This project leverages current investments from other national funders, including the Bezos Family Foundation and the Foundation for Child Development, that support a larger NLC Early Childhood Success portfolio.
History of NLC’s IYEF Initiatives Improving Educational Alignment
NLC has a robust history of working with city leaders to improve early childhood education alignment. Beginning in 2010, IYEF conducted a landscape review of many cities, including five case study cities, and their early childhood initiatives to identify the key elements of an aligned system for young children. In 2012, IYEF published Educational Alignment for Young Children: Profiles of Local Innovation, generously funded by the W.K. Kellogg Foundation and the Annie E. Casey Foundation. From this analysis, NLC identified Ten Elements of Educational Alignment.
The Educational Alignment for Young Children (EAYC) initiative was launched in 2013, with the generous support of the W.K. Kellogg Foundation. This highly successful initiative, concluding in 2016, helped leaders in six cities establish best practices in aligning existing systems of early education, to change how they “do business” to promote early learning in their communities. More recently, new partnerships with the Bezos Family Foundation and the Foundation for Child Development enabled IYEF to establish new networks of cities committed to early learning and provide practical assistance to elected officials to improve and strengthen their capacity to put all the pieces together at the local level.
NLC and city officials worked together to align efforts on behalf of young children from birth to age eight that go well beyond the classroom to include a broad range of supports and opportunities that help families thrive. To tackle these issues, the cities developed cross-sector teams comprised of city staff and city council members, public library leaders, early childhood educators and administrators, and representatives from the school district. NLC provided technical assistance to six cities: Austin and Fort Worth, Texas; Hartford, Conn.; Longmont, Colo.; Richmond, Va.; and Rochester, N.Y.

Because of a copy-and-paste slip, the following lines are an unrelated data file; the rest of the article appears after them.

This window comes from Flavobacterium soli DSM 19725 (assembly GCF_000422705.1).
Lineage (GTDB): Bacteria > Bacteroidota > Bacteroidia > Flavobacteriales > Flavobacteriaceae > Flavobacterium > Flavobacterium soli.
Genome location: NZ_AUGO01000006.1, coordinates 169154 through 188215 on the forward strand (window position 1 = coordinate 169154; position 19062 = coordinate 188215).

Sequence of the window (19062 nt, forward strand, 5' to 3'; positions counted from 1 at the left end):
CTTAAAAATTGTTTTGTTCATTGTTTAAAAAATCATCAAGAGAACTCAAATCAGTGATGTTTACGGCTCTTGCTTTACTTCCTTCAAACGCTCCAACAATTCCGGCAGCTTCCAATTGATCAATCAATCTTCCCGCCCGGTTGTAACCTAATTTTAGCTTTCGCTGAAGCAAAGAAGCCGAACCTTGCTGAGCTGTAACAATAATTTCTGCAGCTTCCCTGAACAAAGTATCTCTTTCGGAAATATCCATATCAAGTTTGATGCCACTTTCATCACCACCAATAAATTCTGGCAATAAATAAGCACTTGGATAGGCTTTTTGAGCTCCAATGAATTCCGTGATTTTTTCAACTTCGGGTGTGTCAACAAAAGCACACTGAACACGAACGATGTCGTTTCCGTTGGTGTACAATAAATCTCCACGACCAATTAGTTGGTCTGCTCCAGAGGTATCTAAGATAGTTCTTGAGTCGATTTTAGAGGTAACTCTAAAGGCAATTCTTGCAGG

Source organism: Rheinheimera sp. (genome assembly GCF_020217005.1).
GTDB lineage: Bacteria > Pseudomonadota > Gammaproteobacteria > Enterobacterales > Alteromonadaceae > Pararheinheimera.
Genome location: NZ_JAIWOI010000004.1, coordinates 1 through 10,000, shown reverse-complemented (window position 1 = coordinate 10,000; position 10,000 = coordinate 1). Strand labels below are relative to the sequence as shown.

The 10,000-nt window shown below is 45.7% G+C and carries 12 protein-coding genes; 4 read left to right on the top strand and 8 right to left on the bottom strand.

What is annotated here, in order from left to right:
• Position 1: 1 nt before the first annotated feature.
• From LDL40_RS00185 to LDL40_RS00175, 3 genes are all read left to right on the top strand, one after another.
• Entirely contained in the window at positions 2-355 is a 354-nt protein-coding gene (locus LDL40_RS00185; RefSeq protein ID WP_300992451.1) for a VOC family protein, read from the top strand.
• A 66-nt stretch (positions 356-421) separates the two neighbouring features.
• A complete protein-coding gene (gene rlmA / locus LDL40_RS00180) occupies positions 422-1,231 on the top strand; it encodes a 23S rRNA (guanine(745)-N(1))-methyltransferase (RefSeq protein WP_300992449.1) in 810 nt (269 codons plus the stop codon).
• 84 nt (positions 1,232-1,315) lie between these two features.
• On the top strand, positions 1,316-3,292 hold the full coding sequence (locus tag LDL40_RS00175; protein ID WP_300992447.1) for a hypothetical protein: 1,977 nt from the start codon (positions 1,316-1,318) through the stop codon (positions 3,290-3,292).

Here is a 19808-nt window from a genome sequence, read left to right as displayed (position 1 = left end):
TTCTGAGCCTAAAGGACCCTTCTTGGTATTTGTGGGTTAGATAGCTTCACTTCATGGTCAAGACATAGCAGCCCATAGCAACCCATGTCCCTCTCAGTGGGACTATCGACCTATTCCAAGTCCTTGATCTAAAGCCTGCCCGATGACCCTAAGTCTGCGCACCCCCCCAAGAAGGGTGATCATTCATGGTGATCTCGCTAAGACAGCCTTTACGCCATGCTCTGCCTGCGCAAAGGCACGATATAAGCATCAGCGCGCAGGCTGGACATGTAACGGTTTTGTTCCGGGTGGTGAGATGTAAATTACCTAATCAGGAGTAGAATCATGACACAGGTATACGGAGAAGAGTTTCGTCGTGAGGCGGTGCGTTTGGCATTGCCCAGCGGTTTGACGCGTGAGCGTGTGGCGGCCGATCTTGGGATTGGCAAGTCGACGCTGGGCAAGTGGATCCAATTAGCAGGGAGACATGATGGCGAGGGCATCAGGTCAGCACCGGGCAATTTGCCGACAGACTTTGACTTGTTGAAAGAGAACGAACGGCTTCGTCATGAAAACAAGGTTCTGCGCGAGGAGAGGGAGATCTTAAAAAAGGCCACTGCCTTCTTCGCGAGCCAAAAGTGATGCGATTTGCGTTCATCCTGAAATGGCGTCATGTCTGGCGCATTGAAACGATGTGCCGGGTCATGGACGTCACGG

NLC focused on three key elements of educational alignment: Formalizing partnerships or creating governance structures to develop common definitions and goals and take joint action to implement a high quality early childhood system; Enhancing professional development to support qualified teachers and administrators; and Transforming family engagement to develop shared educational goals for children, support parents in their role as a child’s first teacher and help children and parents gain access to a full range of services, including health and mental health services.
Over the course of 2013-2016, groups of community leaders from six cities interested in improving early childhood systems participated in an intensive technical assistance program through the National League of Cities Institute for Youth, Education and Families. While each city has a unique system of early childhood with its own bright spots and challenges, the teams of early childhood stakeholders all shared the same vision of a community with access to a seamless system of high-quality early childhood services from birth to age 8 for all children. Below are stories from each community revealing just one aspect of their journey on the path to achieving this vision.